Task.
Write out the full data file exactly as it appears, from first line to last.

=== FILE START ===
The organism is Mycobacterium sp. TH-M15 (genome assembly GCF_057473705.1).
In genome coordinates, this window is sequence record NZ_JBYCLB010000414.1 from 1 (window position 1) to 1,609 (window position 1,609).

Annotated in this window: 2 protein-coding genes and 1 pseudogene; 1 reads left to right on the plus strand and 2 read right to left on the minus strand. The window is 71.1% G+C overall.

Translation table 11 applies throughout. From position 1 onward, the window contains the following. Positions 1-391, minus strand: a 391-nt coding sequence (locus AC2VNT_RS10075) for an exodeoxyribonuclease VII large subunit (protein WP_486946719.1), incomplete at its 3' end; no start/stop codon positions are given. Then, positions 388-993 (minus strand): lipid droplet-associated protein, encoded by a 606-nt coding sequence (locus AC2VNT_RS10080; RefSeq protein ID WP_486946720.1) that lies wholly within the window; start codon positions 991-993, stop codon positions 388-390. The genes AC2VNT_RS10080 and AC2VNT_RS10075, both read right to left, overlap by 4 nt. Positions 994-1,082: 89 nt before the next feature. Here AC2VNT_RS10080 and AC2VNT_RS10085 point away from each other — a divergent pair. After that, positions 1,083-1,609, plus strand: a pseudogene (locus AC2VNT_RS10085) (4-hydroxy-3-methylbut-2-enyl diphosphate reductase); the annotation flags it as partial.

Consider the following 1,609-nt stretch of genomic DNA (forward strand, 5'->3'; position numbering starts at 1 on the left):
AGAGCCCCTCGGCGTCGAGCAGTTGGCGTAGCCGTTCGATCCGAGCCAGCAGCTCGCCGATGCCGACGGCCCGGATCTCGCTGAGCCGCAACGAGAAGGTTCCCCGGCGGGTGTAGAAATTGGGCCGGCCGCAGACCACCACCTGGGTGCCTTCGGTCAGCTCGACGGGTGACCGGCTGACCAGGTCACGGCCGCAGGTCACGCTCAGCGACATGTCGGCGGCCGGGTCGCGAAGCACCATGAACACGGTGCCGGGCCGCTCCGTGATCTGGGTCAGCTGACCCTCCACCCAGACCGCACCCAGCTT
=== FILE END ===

The organism is Mycobacterium sp. TH-M15 (genome assembly GCF_057473705.1).
In genome coordinates, this window is sequence record NZ_JBYCLB010000414.1 from 1 (window position 1) to 1,609 (window position 1,609).

Annotated in this window: 2 protein-coding genes and 1 pseudogene; 1 reads left to right on the plus strand and 2 read right to left on the minus strand. The window is 71.1% G+C overall.

Translation table 11 applies throughout. From position 1 onward, the window contains the following. Positions 1-391, minus strand: a 391-nt coding sequence (locus AC2VNT_RS10075) for an exodeoxyribonuclease VII large subunit (protein WP_486946719.1), incomplete at its 3' end; no start/stop codon positions are given. Then, positions 388-993 (minus strand): lipid droplet-associated protein, encoded by a 606-nt coding sequence (locus AC2VNT_RS10080; RefSeq protein ID WP_486946720.1) that lies wholly within the window; start codon positions 991-993, stop codon positions 388-390. The genes AC2VNT_RS10080 and AC2VNT_RS10075, both read right to left, overlap by 4 nt. Positions 994-1,082: 89 nt before the next feature. Here AC2VNT_RS10080 and AC2VNT_RS10085 point away from each other — a divergent pair. After that, positions 1,083-1,609, plus strand: a pseudogene (locus AC2VNT_RS10085) (4-hydroxy-3-methylbut-2-enyl diphosphate reductase); the annotation flags it as partial.

Consider the following 1,609-nt stretch of genomic DNA (forward strand, 5'->3'; position numbering starts at 1 on the left):
AGAGCCCCTCGGCGTCGAGCAGTTGGCGTAGCCGTTCGATCCGAGCCAGCAGCTCGCCGATGCCGACGGCCCGGATCTCGCTGAGCCGCAACGAGAAGGTTCCCCGGCGGGTGTAGAAATTGGGCCGGCCGCAGACCACCACCTGGGTGCCTTCGGTCAGCTCGACGGGTGACCGGCTGACCAGGTCACGGCCGCAGGTCACGCTCAGCGACATGTCGGCGGCCGGGTCGCGAAGCACCATGAACACGGTGCCGGGCCGCTCCGTGATCTGGGTCAGCTGACCCTCCACCCAGACCGCACCCAGCTT